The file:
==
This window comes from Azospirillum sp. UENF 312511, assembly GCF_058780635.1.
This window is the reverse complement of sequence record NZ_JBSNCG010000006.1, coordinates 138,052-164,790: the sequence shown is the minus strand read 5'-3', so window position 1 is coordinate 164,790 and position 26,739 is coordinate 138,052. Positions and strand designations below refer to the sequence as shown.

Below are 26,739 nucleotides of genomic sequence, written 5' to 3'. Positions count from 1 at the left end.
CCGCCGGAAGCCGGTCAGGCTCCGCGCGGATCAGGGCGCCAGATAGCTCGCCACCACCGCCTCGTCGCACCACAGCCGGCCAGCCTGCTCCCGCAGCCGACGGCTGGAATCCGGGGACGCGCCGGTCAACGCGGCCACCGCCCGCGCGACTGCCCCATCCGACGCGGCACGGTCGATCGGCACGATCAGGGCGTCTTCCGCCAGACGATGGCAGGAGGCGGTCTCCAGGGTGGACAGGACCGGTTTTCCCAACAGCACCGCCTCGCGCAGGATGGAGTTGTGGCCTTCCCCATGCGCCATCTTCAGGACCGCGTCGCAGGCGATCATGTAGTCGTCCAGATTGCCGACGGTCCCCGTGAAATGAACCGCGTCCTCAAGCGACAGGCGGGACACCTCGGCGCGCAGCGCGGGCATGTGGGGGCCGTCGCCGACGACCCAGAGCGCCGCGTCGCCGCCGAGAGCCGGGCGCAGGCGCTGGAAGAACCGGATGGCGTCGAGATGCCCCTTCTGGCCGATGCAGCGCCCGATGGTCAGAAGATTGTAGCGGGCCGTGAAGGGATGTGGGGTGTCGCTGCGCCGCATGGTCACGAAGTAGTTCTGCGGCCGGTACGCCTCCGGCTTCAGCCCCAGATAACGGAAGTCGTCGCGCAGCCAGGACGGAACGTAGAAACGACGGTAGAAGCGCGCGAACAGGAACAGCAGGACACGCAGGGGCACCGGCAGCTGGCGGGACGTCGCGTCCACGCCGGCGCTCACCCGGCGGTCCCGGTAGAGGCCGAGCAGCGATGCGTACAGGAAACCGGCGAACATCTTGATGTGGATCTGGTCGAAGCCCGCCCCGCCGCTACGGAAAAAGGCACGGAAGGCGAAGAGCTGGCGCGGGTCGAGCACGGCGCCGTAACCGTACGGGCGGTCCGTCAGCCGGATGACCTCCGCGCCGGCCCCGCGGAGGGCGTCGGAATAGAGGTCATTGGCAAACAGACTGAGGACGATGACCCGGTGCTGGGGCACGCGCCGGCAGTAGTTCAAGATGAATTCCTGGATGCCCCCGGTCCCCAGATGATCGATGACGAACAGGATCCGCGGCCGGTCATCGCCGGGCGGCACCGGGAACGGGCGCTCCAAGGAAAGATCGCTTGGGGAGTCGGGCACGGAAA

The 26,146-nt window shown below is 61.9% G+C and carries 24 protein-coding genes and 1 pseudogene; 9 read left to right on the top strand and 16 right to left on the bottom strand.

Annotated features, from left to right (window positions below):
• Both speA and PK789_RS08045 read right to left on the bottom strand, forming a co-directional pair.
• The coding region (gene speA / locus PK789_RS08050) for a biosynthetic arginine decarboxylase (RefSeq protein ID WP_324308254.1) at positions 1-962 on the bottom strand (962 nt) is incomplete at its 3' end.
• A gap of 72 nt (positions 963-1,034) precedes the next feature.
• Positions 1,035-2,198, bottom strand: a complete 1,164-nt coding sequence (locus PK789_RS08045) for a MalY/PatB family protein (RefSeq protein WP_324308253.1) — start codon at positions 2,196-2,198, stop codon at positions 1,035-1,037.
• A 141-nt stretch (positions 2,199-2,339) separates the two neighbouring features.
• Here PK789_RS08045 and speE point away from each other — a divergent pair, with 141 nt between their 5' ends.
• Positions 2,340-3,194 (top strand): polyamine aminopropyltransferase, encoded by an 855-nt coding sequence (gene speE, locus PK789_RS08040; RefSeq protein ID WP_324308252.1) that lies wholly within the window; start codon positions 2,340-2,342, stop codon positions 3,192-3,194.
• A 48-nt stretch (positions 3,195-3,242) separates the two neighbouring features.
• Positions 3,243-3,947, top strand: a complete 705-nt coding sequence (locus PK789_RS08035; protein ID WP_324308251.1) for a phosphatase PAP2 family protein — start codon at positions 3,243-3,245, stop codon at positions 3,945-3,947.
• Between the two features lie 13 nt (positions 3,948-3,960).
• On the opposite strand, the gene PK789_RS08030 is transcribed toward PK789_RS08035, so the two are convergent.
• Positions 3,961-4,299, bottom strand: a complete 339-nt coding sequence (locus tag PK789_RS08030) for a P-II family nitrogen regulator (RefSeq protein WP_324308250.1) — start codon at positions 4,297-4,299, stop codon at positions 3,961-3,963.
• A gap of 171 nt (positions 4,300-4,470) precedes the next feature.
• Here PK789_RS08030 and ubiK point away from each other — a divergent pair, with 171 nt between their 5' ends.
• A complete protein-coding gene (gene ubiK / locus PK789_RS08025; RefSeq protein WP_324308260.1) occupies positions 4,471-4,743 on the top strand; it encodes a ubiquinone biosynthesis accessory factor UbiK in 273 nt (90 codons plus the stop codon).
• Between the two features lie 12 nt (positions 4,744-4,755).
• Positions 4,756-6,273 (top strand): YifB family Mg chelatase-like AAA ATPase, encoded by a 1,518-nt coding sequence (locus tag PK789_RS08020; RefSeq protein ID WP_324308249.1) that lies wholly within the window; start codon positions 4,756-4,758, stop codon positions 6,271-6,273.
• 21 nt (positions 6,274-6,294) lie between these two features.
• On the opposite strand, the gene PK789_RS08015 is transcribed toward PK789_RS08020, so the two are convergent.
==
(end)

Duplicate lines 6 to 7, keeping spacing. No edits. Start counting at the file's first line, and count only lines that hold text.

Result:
Annotated features, from left to right (window positions below):
• Both speA and PK789_RS08045 read right to left on the bottom strand, forming a co-directional pair.